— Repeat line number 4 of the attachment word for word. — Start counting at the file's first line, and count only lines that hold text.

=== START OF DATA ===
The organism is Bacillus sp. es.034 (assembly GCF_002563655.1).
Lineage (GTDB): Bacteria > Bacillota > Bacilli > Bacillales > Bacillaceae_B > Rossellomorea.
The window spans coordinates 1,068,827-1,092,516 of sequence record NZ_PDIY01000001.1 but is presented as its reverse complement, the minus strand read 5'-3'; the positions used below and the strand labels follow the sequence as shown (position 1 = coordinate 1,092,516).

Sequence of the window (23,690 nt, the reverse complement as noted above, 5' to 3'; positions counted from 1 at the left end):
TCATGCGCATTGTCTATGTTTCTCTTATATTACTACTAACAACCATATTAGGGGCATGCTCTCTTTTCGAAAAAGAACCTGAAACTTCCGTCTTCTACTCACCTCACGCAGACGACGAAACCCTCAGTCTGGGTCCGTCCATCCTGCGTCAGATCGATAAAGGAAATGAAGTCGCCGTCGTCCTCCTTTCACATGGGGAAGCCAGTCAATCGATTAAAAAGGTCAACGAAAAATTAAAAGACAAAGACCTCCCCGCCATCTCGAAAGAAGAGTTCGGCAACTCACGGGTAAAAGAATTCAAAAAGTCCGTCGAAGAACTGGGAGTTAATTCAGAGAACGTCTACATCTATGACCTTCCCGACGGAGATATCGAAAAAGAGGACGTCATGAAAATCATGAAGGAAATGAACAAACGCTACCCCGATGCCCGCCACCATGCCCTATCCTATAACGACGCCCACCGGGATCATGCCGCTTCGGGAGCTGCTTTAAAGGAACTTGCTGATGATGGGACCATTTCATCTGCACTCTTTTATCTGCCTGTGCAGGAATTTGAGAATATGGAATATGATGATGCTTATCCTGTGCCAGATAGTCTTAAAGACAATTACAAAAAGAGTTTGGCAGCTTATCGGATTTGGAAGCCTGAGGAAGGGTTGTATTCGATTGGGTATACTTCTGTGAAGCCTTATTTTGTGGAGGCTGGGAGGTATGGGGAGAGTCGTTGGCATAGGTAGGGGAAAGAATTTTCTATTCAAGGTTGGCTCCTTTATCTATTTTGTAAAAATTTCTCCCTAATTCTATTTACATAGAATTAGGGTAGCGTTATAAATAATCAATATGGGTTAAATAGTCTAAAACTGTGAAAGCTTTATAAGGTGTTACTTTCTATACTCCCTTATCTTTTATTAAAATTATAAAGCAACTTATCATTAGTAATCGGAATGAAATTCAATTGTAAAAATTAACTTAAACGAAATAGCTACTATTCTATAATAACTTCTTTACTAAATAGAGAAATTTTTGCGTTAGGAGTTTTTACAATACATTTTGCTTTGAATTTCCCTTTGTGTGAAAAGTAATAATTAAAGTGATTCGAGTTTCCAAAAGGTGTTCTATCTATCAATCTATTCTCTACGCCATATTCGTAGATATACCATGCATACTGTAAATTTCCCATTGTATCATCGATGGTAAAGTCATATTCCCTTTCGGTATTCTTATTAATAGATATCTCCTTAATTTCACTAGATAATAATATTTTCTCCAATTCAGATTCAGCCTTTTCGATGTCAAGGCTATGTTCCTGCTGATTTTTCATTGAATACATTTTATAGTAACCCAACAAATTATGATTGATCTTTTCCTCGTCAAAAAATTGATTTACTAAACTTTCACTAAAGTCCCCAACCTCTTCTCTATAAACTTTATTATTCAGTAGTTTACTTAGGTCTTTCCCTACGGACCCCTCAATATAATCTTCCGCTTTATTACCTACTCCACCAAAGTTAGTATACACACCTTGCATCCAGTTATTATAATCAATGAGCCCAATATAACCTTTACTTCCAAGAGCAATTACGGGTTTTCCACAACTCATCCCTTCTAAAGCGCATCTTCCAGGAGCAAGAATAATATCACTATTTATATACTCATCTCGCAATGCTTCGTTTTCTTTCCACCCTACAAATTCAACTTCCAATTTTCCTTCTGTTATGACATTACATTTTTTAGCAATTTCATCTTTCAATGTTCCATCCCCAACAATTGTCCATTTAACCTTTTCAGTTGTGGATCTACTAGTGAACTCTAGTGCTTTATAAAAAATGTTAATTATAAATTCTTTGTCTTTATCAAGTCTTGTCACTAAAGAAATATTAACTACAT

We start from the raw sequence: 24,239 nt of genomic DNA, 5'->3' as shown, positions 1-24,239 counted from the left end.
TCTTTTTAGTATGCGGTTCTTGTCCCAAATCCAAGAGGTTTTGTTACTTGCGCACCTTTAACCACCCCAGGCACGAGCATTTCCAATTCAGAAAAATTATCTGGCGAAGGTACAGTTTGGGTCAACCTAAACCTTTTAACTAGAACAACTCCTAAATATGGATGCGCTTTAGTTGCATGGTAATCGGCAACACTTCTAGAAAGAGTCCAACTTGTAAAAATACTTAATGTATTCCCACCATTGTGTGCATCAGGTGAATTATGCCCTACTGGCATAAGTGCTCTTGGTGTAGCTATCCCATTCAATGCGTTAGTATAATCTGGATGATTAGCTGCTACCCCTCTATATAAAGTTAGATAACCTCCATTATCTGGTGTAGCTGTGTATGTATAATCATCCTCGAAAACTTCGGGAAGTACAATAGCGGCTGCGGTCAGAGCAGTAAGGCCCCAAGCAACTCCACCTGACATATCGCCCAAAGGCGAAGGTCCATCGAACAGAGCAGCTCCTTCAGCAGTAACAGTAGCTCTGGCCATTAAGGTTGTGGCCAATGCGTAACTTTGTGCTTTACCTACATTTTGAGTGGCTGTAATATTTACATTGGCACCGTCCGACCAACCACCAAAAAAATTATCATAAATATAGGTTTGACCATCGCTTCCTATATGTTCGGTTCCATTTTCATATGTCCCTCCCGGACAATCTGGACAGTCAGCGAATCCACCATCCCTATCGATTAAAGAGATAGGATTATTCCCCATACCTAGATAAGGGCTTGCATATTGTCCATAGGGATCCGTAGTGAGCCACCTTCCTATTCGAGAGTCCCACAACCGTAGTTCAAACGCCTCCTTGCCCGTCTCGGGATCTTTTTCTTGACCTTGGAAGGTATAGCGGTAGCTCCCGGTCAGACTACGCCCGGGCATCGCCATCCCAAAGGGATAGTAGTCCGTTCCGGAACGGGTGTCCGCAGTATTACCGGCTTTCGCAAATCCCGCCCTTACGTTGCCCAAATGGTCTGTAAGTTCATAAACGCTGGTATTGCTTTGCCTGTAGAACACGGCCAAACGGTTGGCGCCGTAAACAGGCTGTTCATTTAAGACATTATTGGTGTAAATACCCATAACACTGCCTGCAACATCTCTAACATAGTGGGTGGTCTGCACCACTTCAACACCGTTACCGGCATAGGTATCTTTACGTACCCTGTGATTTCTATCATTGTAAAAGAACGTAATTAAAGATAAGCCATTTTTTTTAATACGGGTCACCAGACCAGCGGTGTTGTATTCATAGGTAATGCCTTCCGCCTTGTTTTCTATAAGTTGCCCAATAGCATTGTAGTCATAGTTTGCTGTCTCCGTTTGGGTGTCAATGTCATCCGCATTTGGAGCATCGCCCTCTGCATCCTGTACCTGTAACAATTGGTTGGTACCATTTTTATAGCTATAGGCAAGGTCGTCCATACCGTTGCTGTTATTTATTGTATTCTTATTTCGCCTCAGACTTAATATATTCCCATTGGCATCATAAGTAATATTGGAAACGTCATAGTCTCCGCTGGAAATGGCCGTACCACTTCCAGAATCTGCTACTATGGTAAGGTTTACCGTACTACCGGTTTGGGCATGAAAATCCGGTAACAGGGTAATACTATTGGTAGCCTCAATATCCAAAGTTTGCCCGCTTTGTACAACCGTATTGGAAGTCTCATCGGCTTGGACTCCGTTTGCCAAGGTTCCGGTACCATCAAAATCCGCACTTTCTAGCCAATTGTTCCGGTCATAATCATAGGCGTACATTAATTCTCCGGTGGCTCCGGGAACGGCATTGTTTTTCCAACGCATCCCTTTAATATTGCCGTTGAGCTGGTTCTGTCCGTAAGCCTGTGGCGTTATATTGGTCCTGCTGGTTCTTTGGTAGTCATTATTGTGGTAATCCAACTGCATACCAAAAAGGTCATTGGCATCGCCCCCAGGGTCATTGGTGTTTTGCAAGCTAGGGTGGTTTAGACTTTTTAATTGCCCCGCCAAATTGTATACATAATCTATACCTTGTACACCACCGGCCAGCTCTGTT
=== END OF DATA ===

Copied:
Sequence of the window (23,690 nt, the reverse complement as noted above, 5' to 3'; positions counted from 1 at the left end):